Bute survivor welcomes £14m lung cancer study


A lung cancer survivor from Bute has welcomed news of a £14 million study aimed at unlocking the secrets of the disease.

Tom Muir, who lives in Rothesay, was speaking after the launch of the nine-year TRACERx study by Cancer Research UK.

The nine-year project, involving experts from Aberdeen Royal Infirmary and elsewhere, will track how lung tumours develop and evolve in real time as patients receive treatment.

One of the largest ever studies of lung cancer patients globally, it will examine exactly how lung cancers mutate, adapt and become resistant to treatments.

Tom, 71, was diagnosed with lung cancer in June 2011, and was given the devastating prognosis that he had as little as six months to live after doctors originally thought the cancer had spread.

However, further scans eventually revealed that the abnormalities in his stomach, chest and neck weren’t cancer after all but an immune system disorder called sarcoidosis.

This meant that doctors were able to remove Tom’s left lung in August 2011 and, following three months of aggressive chemotherapy, he is now cancer free.

Tom, a retired bank worker who raised £600 last year for CRUK after swimming 22 miles – the equivalent of the English Channel – with just one lung, said: “It’s brilliant that Cancer Research UK is investing in this study to find out more about lung cancer so a cure can be found sooner.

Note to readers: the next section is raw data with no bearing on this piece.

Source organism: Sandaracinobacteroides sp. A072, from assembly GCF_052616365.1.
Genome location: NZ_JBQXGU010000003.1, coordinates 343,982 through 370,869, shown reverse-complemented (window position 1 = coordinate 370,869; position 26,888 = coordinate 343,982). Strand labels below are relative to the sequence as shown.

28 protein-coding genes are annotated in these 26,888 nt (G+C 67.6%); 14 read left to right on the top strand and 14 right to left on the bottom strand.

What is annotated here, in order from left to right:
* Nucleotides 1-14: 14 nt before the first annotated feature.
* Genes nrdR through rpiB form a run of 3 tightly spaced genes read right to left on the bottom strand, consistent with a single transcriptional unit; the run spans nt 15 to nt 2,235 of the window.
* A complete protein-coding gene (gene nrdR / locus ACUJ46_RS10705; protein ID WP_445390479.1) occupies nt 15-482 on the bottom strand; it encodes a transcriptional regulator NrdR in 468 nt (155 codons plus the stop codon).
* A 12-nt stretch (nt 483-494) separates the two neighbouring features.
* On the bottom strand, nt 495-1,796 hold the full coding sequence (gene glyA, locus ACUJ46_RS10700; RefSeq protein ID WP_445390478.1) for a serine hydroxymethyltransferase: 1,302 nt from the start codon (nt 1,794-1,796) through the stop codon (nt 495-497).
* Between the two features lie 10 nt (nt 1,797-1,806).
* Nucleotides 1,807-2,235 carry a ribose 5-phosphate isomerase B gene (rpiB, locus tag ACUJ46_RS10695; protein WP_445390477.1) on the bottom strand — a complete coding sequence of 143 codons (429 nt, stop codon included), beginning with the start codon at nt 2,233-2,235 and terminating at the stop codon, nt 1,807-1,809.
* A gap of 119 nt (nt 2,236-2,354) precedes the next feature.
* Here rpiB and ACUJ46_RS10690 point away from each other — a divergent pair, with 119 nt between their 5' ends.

“To be told you have lung cancer is a dreadful thing but I know I am one of the lucky ones to have survived.

“All the uncertainty was very hard, especially for my wife Winifred who worried so much about what life would be like if I didn’t come through it. It was a very stressful time.

“I hope and pray that this study will be a great success so that treatments improve and more people survive.”

Researchers taking part in the study will recruit 850 lung cancer patients from across the UK and take samples of their tumour before and following surgery, and subsequently if the tumour recurs.

The landmark project will bring together more than 65 lung cancer researchers in the UK, including oncologists, pathologists, laboratory researchers and technicians based in hospitals, universities and research institutes.

Around 4,800 people are diagnosed with lung cancer every year in Scotland, but the disease has been difficult to study as it can be hard to access and take samples of tumours.

An earlier Cancer Research UK innovation means that patients will also have blood tests to examine DNA from the cancer that might be circulating in the bloodstream.

Researchers will then be able to compare genetic changes within and between patients, record how treatment changes the genetic profile of their disease, and how this ultimately affects the patients’ chances of survival.

Other research centres taking part are University College London, Velindre Cancer Centre Cardiff, Birmingham University Hospital, Leicester Hospital and the Christie Hospital in Withington and the Paterson Institute for Cancer Research in Manchester.

The study marks the start of a new Cancer Research UK initiative to beat lung cancer sooner which will also see the funding of a new centre of excellence in lung cancer research.